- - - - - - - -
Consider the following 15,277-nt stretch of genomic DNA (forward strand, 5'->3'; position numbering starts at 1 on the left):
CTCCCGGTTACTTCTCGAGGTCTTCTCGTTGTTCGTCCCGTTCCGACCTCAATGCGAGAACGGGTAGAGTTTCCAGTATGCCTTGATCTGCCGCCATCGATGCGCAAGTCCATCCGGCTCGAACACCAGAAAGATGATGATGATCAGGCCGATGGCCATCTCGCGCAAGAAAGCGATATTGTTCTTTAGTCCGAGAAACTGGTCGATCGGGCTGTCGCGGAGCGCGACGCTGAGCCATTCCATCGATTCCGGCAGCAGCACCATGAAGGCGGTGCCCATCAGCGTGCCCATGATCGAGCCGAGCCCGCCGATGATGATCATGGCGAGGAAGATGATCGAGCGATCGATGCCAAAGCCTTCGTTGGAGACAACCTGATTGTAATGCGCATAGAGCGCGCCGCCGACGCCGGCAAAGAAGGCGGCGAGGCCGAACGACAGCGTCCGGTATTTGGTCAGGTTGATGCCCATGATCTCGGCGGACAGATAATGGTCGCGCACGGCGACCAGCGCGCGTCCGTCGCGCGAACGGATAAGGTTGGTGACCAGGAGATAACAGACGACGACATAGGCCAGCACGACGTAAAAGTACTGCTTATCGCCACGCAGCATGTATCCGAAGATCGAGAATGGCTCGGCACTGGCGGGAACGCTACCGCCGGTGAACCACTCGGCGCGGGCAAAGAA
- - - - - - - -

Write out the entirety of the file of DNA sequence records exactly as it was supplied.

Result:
Consider the following 15,277-nt stretch of genomic DNA (forward strand, 5'->3'; position numbering starts at 1 on the left):
CTCCCGGTTACTTCTCGAGGTCTTCTCGTTGTTCGTCCCGTTCCGACCTCAATGCGAGAACGGGTAGAGTTTCCAGTATGCCTTGATCTGCCGCCATCGATGCGCAAGTCCATCCGGCTCGAACACCAGAAAGATGATGATGATCAGGCCGATGGCCATCTCGCGCAAGAAAGCGATATTGTTCTTTAGTCCGAGAAACTGGTCGATCGGGCTGTCGCGGAGCGCGACGCTGAGCCATTCCATCGATTCCGGCAGCAGCACCATGAAGGCGGTGCCCATCAGCGTGCCCATGATCGAGCCGAGCCCGCCGATGATGATCATGGCGAGGAAGATGATCGAGCGATCGATGCCAAAGCCTTCGTTGGAGACAACCTGATTGTAATGCGCATAGAGCGCGCCGCCGACGCCGGCAAAGAAGGCGGCGAGGCCGAACGACAGCGTCCGGTATTTGGTCAGGTTGATGCCCATGATCTCGGCGGACAGATAATGGTCGCGCACGGCGACCAGCGCGCGTCCGTCGCGCGAACGGATAAGGTTGGTGACCAGGAGATAACAGACGACGACATAGGCCAGCACGACGTAAAAGTACTGCTTATCGCCACGCAGCATGTATCCGAAGATCGAGAATGGCTCGGCACTGGCGGGAACGCTACCGCCGGTGAACCACTCGGCGCGGGCAAAGAA